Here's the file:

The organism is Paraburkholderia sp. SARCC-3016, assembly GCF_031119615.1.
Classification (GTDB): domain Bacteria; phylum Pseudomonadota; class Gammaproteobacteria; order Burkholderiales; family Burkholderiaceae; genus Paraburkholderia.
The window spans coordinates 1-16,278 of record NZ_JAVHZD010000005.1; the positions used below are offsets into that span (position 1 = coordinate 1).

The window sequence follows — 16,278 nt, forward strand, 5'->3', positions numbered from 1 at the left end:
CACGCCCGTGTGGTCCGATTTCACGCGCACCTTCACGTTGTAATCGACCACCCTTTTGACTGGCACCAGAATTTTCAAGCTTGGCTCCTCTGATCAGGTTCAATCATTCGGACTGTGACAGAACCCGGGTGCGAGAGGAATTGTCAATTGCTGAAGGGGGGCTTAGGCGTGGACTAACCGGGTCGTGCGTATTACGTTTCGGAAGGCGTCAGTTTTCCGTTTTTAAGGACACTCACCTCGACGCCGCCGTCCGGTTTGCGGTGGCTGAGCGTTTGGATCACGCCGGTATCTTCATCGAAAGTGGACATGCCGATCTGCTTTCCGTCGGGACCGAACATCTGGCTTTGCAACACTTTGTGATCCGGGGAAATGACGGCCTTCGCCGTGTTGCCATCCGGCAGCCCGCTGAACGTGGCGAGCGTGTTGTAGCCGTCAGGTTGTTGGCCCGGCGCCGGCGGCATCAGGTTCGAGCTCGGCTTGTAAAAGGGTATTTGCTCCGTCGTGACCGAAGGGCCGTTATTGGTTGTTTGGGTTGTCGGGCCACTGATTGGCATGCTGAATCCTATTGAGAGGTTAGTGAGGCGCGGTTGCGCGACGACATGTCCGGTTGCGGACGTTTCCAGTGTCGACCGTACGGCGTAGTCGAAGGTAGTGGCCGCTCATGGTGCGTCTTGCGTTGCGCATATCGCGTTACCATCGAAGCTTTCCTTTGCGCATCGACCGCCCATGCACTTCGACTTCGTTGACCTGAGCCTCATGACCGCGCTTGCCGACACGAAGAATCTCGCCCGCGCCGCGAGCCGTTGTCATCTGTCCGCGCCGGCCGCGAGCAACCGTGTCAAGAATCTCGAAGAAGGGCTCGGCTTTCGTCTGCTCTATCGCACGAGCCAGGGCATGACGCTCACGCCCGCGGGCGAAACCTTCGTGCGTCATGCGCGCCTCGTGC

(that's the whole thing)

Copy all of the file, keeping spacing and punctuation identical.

The organism is Paraburkholderia sp. SARCC-3016, assembly GCF_031119615.1.
Classification (GTDB): domain Bacteria; phylum Pseudomonadota; class Gammaproteobacteria; order Burkholderiales; family Burkholderiaceae; genus Paraburkholderia.
The window spans coordinates 1-16,278 of record NZ_JAVHZD010000005.1; the positions used below are offsets into that span (position 1 = coordinate 1).

The window sequence follows — 16,278 nt, forward strand, 5'->3', positions numbered from 1 at the left end:
CACGCCCGTGTGGTCCGATTTCACGCGCACCTTCACGTTGTAATCGACCACCCTTTTGACTGGCACCAGAATTTTCAAGCTTGGCTCCTCTGATCAGGTTCAATCATTCGGACTGTGACAGAACCCGGGTGCGAGAGGAATTGTCAATTGCTGAAGGGGGGCTTAGGCGTGGACTAACCGGGTCGTGCGTATTACGTTTCGGAAGGCGTCAGTTTTCCGTTTTTAAGGACACTCACCTCGACGCCGCCGTCCGGTTTGCGGTGGCTGAGCGTTTGGATCACGCCGGTATCTTCATCGAAAGTGGACATGCCGATCTGCTTTCCGTCGGGACCGAACATCTGGCTTTGCAACACTTTGTGATCCGGGGAAATGACGGCCTTCGCCGTGTTGCCATCCGGCAGCCCGCTGAACGTGGCGAGCGTGTTGTAGCCGTCAGGTTGTTGGCCCGGCGCCGGCGGCATCAGGTTCGAGCTCGGCTTGTAAAAGGGTATTTGCTCCGTCGTGACCGAAGGGCCGTTATTGGTTGTTTGGGTTGTCGGGCCACTGATTGGCATGCTGAATCCTATTGAGAGGTTAGTGAGGCGCGGTTGCGCGACGACATGTCCGGTTGCGGACGTTTCCAGTGTCGACCGTACGGCGTAGTCGAAGGTAGTGGCCGCTCATGGTGCGTCTTGCGTTGCGCATATCGCGTTACCATCGAAGCTTTCCTTTGCGCATCGACCGCCCATGCACTTCGACTTCGTTGACCTGAGCCTCATGACCGCGCTTGCCGACACGAAGAATCTCGCCCGCGCCGCGAGCCGTTGTCATCTGTCCGCGCCGGCCGCGAGCAACCGTGTCAAGAATCTCGAAGAAGGGCTCGGCTTTCGTCTGCTCTATCGCACGAGCCAGGGCATGACGCTCACGCCCGCGGGCGAAACCTTCGTGCGTCATGCGCGCCTCGTGC